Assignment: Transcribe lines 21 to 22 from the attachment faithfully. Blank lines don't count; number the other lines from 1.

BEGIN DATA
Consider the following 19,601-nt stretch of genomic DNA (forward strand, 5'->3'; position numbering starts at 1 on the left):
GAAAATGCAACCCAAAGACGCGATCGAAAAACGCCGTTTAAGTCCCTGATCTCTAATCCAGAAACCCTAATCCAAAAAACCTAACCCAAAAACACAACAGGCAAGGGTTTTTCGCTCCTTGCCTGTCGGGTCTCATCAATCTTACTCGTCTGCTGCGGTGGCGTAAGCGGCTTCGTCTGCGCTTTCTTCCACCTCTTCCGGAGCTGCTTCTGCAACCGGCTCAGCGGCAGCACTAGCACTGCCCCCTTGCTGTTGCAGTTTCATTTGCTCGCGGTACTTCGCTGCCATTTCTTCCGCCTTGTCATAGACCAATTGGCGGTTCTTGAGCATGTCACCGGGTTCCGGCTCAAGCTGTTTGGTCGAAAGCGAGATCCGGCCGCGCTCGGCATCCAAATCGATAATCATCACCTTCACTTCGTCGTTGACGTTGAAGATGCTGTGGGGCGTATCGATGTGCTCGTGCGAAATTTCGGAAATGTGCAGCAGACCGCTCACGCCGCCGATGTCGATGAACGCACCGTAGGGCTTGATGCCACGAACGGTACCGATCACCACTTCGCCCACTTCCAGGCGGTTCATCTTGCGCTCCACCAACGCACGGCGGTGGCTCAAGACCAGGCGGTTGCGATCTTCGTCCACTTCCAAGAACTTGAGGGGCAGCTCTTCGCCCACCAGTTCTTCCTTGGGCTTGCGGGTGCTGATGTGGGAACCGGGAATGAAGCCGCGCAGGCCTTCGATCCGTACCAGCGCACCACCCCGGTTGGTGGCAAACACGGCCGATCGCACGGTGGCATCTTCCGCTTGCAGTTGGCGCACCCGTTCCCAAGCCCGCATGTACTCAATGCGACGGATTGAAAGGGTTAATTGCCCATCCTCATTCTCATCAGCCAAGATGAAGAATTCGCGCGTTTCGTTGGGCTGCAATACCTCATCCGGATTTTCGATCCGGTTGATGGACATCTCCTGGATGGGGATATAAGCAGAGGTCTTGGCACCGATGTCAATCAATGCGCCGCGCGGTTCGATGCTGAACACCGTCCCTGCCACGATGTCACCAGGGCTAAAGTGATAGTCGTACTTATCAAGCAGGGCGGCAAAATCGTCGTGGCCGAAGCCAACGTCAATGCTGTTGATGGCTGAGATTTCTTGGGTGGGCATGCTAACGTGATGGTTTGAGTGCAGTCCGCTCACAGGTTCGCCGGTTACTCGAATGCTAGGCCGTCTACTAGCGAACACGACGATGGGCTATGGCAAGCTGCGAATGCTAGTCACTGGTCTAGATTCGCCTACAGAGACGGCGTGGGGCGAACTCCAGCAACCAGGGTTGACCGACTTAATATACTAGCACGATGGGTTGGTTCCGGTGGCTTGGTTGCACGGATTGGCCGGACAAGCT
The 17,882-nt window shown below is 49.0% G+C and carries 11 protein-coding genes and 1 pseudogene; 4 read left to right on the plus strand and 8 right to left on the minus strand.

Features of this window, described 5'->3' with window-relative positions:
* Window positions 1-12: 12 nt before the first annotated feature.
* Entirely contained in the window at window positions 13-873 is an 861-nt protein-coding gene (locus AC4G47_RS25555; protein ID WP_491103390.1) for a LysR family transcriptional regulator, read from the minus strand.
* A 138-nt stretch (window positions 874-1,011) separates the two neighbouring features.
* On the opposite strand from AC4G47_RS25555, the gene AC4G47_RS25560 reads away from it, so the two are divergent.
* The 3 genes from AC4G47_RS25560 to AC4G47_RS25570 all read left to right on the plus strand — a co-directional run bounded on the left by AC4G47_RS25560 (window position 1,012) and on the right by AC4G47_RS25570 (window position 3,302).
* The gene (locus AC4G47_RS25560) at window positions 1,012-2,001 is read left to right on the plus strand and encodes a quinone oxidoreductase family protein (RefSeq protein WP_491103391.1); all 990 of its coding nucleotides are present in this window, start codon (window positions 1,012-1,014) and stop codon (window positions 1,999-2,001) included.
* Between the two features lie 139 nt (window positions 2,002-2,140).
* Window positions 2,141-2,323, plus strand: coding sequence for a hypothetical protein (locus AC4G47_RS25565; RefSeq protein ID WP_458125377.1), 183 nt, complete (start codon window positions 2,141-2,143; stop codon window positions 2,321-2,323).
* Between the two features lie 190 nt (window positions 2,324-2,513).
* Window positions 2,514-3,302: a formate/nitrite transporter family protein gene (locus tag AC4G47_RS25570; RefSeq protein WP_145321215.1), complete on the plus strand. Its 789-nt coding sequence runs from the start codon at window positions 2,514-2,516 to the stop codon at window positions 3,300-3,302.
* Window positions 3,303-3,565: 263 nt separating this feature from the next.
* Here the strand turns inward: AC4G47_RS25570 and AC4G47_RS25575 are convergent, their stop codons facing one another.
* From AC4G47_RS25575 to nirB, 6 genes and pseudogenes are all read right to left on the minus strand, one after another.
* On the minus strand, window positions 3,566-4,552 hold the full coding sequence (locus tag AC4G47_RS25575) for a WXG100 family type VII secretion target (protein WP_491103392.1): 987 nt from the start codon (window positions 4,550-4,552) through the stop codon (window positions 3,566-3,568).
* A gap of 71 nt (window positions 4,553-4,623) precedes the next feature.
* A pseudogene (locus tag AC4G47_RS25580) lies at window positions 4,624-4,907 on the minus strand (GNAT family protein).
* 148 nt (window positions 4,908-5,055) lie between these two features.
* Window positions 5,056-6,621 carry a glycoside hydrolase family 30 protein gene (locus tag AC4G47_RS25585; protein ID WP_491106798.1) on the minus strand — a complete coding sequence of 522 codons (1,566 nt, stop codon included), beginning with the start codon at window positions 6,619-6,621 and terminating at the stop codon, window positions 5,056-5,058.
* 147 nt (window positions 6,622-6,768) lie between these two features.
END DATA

* 148 nt (window positions 4,908-5,055) lie between these two features.
* Window positions 5,056-6,621 carry a glycoside hydrolase family 30 protein gene (locus tag AC4G47_RS25585; protein ID WP_491106798.1) on the minus strand — a complete coding sequence of 522 codons (1,566 nt, stop codon included), beginning with the start codon at window positions 6,619-6,621 and terminating at the stop codon, window positions 5,056-5,058.